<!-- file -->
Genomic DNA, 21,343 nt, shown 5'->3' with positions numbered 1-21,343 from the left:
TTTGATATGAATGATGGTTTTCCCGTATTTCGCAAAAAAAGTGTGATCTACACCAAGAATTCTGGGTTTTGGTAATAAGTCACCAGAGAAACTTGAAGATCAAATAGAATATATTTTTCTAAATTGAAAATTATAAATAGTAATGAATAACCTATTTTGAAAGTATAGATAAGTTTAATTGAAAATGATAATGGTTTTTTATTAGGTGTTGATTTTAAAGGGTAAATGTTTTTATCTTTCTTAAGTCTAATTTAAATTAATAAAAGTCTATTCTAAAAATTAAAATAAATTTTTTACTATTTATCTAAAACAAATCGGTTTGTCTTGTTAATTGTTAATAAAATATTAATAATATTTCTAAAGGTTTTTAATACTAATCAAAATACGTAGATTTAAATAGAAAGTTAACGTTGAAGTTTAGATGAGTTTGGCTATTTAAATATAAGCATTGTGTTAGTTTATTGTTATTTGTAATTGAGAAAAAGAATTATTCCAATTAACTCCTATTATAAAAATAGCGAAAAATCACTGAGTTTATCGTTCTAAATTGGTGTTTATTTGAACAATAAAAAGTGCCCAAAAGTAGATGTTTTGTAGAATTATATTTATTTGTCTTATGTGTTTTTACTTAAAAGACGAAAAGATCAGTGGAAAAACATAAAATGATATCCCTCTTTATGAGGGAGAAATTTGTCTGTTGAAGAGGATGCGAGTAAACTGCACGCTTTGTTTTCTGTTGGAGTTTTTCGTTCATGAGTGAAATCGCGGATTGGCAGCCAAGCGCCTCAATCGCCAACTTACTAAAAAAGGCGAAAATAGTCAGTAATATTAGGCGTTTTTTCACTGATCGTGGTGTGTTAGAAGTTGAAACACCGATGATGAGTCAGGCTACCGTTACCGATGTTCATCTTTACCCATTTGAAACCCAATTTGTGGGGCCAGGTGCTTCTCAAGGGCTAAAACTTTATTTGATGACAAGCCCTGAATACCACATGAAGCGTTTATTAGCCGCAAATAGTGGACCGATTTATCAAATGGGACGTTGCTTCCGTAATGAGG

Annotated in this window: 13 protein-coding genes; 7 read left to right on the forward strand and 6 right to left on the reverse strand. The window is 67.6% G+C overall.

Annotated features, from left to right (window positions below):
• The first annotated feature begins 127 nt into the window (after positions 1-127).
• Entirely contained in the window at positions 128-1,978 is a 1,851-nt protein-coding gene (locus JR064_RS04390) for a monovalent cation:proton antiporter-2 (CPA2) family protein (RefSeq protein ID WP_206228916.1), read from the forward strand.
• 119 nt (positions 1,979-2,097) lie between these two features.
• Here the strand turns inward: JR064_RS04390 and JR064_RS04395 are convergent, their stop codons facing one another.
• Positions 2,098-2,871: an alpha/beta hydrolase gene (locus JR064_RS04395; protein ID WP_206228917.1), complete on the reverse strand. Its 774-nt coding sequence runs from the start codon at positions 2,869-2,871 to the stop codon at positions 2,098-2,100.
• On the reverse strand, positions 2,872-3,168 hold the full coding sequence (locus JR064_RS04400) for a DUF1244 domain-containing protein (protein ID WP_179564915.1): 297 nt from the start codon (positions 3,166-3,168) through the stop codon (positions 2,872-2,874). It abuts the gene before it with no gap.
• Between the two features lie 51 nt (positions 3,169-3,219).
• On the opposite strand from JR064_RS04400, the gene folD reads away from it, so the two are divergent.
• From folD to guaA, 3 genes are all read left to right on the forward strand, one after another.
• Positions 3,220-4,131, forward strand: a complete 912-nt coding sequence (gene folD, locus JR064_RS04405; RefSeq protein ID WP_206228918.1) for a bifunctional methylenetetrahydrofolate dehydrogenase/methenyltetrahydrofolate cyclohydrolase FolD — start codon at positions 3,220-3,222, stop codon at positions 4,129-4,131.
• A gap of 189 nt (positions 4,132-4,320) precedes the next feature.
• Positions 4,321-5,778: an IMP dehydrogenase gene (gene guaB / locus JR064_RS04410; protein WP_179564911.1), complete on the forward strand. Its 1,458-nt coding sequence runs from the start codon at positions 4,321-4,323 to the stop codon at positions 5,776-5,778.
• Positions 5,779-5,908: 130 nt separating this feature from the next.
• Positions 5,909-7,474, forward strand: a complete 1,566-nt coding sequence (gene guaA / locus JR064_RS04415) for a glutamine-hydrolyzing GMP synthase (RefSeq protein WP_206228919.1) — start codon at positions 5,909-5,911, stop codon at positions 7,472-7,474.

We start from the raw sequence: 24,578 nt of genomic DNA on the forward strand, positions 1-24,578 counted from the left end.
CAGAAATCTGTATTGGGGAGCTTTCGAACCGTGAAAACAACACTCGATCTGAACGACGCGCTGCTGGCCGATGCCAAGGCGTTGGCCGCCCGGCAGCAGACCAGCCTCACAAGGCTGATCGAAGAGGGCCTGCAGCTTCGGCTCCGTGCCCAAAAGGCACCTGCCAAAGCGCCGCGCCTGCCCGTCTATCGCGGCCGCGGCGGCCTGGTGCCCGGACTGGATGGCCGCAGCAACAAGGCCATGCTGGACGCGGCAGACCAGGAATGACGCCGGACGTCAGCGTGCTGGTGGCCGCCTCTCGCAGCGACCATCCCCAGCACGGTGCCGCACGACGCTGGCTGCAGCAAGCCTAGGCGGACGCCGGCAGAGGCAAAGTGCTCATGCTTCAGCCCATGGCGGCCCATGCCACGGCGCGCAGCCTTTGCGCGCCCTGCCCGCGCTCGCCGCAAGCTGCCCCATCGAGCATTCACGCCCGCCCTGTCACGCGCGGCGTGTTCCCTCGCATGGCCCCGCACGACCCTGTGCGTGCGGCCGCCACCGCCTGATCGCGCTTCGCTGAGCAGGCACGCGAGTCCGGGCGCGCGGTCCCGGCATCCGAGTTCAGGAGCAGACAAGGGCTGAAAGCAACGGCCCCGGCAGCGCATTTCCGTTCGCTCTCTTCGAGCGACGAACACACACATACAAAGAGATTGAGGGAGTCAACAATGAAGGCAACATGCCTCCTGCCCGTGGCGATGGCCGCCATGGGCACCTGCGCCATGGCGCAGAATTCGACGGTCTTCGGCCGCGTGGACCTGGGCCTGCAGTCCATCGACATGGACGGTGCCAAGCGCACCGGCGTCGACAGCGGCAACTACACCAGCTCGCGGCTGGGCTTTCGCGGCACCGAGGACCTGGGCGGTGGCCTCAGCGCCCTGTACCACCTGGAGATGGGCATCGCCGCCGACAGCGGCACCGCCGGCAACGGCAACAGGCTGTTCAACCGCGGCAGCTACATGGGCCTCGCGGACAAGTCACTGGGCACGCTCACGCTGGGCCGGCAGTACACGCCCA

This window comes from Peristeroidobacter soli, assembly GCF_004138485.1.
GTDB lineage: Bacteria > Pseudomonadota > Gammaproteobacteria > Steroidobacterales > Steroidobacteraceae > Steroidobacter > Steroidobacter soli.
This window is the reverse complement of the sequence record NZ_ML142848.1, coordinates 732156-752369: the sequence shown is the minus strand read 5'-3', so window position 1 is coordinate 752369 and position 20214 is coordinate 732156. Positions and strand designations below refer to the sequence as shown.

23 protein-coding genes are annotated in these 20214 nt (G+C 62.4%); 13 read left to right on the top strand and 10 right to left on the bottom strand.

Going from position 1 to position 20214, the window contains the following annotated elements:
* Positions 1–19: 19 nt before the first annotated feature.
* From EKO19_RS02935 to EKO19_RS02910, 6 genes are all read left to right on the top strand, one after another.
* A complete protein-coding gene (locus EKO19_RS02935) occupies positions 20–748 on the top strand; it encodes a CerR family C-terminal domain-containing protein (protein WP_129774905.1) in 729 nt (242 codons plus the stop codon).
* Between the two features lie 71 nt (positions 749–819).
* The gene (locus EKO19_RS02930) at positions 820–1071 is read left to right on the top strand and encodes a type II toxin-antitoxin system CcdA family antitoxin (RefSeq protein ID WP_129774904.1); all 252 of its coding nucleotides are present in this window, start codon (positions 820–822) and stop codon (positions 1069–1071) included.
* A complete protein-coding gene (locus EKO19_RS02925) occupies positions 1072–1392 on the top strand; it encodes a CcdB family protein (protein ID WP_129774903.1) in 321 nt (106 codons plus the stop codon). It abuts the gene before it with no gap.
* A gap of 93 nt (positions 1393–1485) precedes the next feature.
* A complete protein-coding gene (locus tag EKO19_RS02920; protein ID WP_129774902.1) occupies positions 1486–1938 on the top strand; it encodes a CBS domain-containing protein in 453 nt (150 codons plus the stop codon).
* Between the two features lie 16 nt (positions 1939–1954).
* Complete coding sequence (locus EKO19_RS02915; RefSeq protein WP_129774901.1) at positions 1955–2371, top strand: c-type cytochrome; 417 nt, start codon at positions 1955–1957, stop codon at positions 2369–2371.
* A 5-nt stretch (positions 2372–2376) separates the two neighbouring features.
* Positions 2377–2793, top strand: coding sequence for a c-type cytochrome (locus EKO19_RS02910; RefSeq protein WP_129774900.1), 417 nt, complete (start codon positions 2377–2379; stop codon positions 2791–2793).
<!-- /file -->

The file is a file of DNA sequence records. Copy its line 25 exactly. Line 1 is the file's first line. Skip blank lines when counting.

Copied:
Going from position 1 to position 20214, the window contains the following annotated elements: